The hall ended with a large door that appeared to be grey, like the entrance, with a nook to the left of it.  A door!  A door!  I was filled with a flash of hope as I approached.  I couldn’t be so easily trapped by the rats, after all.  My hope didn’t last.  The door was locked with two bolts, one at the top and another at the bottom.  Each was secured with an oversized padlock, barring any passage to freedom.  A large, shallow puddle of water had formed around the bottom of the door; a leaky pipe was my guess.  The loss of that quick, hopeful moment was far worse than never having it.

The light was extremely dim at that point, and the bucket felt heavier than ever.  The last unit to my right had no number, but the one before it was 118.  I reached the grey, locked door and looked to the left.  Despite the darkness, I made out the cheap wooden bars of a final storage locker.  It was about ten feet down a dead end hall; and maybe it was just my imagination, but I could have sworn I saw the number 106 through the gloom.

The Wye Marsh, I thought to myself.  The place smelled like the Wye Marsh.  I had been there twice on school trips.  The Wye Marsh was a swamp, just south of town, with a conservation and education center.  It drew plenty of students and summer tourists to see some of the local bugs, animals and plants living in the marsh.  It was spring when I first visited the place, and the smell of rot was the first thing I noticed.  All the kids in my class were going on and making jokes about the terrible smell.  Sidney Nelson got into trouble for making jokes about frog farts.  It was practically the same smell in the storage, which got me thinking the building might have been built on a marsh.  Or maybe Sidney Nelson was wrong, and it really was rat farts.  Either way, it wasn’t good.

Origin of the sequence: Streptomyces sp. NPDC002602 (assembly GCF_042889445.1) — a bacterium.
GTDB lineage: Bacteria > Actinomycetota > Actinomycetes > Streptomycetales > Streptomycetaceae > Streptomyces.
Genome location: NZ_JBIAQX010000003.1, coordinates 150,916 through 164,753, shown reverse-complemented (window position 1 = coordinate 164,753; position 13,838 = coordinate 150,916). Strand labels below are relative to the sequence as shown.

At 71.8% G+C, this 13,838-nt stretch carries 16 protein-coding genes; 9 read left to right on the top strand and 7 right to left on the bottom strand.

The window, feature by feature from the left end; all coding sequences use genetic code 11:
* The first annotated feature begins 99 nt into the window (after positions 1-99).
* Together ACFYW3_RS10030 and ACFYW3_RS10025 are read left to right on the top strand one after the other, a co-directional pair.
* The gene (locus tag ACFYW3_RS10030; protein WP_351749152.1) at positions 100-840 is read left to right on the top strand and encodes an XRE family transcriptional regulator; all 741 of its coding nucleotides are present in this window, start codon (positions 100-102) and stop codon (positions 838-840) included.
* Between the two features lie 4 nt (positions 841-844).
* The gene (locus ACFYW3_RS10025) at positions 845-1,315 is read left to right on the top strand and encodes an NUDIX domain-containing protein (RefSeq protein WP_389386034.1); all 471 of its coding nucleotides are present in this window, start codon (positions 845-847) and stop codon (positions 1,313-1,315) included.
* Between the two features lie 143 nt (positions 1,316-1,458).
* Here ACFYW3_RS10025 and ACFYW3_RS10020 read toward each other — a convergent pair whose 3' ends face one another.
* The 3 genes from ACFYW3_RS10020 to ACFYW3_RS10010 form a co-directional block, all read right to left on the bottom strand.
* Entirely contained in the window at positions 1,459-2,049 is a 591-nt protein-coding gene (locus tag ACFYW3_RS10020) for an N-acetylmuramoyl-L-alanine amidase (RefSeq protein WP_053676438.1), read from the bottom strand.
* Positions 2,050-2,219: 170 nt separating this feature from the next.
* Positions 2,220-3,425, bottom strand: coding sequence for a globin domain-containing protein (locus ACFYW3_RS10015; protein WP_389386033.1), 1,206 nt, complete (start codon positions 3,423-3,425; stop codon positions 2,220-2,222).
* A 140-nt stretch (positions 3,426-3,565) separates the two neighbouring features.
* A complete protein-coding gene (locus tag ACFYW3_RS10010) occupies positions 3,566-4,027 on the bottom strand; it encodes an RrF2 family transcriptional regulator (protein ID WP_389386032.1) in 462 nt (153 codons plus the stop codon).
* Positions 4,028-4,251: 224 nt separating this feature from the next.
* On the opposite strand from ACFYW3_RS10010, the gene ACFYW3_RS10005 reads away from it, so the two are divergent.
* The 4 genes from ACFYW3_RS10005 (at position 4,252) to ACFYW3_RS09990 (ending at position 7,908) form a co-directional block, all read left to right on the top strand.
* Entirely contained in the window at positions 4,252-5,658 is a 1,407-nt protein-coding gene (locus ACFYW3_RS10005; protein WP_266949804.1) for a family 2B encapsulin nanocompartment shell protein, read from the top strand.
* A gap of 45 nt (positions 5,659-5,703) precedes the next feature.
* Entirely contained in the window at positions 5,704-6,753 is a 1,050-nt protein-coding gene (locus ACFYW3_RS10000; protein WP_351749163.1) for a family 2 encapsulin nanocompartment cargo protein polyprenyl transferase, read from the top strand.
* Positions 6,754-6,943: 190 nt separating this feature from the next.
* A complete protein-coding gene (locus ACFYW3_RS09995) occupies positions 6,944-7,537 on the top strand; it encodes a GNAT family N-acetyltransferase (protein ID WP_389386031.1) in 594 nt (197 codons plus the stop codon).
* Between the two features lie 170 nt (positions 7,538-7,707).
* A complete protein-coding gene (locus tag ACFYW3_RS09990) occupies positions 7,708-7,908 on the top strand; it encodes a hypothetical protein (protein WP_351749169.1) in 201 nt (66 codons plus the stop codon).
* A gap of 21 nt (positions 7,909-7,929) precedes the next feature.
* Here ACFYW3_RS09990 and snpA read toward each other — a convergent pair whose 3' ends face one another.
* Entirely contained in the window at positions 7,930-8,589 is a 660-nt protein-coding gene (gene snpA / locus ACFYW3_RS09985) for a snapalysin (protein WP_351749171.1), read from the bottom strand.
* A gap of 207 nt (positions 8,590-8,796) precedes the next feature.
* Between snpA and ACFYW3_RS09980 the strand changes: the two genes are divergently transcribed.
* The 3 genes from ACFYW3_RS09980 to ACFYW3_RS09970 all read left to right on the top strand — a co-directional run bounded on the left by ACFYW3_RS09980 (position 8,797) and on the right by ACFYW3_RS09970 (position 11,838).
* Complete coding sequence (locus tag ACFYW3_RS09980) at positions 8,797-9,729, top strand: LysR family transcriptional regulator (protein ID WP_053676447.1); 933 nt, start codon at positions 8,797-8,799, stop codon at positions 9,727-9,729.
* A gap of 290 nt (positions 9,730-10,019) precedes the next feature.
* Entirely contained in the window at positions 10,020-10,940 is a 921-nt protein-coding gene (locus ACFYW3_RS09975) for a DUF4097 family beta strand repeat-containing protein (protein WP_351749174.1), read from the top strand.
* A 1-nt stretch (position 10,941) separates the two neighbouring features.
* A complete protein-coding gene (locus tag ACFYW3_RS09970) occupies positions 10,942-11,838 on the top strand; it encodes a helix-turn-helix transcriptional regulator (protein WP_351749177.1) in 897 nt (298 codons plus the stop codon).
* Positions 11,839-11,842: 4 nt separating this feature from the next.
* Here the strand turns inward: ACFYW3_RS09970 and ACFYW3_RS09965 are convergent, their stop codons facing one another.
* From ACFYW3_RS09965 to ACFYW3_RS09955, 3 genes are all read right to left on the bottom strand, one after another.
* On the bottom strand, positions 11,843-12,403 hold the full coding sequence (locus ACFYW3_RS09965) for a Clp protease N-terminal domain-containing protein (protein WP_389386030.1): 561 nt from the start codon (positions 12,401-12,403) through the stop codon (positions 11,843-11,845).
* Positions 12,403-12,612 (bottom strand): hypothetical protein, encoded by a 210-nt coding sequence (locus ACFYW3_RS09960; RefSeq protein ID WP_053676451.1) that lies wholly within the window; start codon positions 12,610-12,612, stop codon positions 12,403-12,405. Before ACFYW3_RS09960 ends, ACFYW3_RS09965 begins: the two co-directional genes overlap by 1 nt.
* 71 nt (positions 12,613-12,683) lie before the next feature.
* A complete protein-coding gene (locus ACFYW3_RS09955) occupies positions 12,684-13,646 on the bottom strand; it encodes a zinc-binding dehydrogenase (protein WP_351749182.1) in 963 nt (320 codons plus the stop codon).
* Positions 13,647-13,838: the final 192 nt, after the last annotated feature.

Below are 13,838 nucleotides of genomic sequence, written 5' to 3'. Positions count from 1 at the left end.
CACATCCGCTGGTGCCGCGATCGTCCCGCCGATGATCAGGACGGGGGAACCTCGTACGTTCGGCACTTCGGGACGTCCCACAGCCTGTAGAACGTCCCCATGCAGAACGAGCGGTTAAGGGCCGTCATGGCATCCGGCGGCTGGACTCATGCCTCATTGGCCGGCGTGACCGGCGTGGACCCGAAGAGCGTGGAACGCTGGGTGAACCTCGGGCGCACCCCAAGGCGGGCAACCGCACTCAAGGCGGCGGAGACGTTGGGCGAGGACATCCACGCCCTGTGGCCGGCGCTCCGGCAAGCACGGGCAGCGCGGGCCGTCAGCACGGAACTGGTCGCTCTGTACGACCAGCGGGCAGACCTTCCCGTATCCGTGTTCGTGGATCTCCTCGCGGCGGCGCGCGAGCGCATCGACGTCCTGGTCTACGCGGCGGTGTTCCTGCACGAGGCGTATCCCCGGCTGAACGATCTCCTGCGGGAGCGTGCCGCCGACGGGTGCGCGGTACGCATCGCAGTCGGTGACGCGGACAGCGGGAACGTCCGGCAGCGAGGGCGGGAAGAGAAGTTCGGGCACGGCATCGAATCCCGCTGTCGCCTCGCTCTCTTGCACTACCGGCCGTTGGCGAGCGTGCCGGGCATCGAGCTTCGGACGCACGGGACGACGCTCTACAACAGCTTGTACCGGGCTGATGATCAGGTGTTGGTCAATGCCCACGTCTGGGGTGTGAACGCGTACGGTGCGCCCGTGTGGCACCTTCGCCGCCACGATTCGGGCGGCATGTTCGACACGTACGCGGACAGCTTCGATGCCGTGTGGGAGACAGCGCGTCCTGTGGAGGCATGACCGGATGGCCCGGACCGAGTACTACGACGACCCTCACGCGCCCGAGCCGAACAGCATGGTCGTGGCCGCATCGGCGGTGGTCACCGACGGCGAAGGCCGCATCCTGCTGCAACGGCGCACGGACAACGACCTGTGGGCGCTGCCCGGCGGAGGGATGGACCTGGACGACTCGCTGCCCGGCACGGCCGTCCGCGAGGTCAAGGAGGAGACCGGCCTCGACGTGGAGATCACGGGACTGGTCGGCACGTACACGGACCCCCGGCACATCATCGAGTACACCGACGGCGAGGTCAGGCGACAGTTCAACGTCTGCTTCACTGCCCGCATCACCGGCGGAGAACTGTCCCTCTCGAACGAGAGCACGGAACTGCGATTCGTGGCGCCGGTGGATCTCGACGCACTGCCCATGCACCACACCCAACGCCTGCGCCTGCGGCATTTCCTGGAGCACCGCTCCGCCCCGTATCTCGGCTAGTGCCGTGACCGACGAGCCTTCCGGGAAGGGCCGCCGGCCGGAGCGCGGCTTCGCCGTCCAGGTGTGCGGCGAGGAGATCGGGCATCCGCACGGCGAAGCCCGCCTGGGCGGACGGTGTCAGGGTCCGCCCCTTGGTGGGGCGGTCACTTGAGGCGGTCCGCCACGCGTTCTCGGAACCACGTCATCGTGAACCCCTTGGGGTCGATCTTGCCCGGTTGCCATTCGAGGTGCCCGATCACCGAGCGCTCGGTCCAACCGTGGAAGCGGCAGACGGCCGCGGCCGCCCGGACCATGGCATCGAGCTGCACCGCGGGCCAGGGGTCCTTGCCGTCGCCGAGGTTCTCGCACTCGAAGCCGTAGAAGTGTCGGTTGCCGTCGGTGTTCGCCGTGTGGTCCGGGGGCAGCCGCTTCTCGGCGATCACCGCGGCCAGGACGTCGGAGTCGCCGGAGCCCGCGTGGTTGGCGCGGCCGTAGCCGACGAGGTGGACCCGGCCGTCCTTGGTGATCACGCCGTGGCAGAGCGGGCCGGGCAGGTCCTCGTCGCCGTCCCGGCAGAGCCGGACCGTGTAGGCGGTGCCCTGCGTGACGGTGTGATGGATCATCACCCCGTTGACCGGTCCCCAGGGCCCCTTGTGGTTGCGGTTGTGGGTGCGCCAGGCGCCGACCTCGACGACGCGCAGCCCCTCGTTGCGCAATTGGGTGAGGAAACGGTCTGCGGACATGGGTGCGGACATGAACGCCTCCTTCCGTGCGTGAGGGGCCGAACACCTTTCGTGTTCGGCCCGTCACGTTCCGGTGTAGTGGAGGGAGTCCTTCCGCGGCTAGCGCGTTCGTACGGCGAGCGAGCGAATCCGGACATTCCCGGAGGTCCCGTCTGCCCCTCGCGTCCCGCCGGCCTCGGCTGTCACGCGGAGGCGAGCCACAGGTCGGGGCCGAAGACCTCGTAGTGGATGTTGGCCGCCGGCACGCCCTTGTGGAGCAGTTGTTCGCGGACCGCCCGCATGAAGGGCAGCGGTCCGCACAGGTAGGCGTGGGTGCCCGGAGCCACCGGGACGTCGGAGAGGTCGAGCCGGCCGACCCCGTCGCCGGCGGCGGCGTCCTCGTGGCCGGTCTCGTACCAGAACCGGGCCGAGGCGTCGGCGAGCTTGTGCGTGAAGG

To make matters worse, I had the terrible feeling I was being watched; and it wasn’t spiders or rats doing the watching.  I managed to convince myself it was all in my head and kept on toward the last unit, which had to be 106.  Those last steps were the longest.  Grandma had specifically said there were rats in that storage, and I was scared silly about it.  Finally, I stopped in the middle of the hall, a good five feet from 106; I was not going any closer to a nest of rats.  With a quiet sigh, I placed the bucket on the floor and turned to go.

Something moved in 106.  It was a shifting sound, like a heavy rug being dragged over the floor.  It is always difficult to judge things when you are scared, but I couldn’t imagine the size of rat it would take to make that sound.  My heart skipped a beat and I ran without looking back.  My imagination was more than capable of filling in the blanks, so looking back was unnecessary.